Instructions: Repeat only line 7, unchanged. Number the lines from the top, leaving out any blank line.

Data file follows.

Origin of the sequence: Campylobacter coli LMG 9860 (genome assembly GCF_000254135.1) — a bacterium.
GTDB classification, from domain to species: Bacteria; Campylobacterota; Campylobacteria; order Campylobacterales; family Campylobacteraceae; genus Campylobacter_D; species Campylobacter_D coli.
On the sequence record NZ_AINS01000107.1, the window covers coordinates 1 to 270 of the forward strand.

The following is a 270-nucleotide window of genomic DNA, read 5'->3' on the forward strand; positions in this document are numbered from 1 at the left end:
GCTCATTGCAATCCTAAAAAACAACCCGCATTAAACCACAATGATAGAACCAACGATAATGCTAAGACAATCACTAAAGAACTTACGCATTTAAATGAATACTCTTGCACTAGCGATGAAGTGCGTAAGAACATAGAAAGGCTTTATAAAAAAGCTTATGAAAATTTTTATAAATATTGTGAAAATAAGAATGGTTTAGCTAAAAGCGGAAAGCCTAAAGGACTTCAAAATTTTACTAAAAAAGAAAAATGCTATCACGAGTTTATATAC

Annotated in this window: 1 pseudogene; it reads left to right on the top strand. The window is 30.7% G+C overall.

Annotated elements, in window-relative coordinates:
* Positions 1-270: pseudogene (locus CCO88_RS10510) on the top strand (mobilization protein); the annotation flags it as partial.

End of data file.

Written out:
Annotated elements, in window-relative coordinates: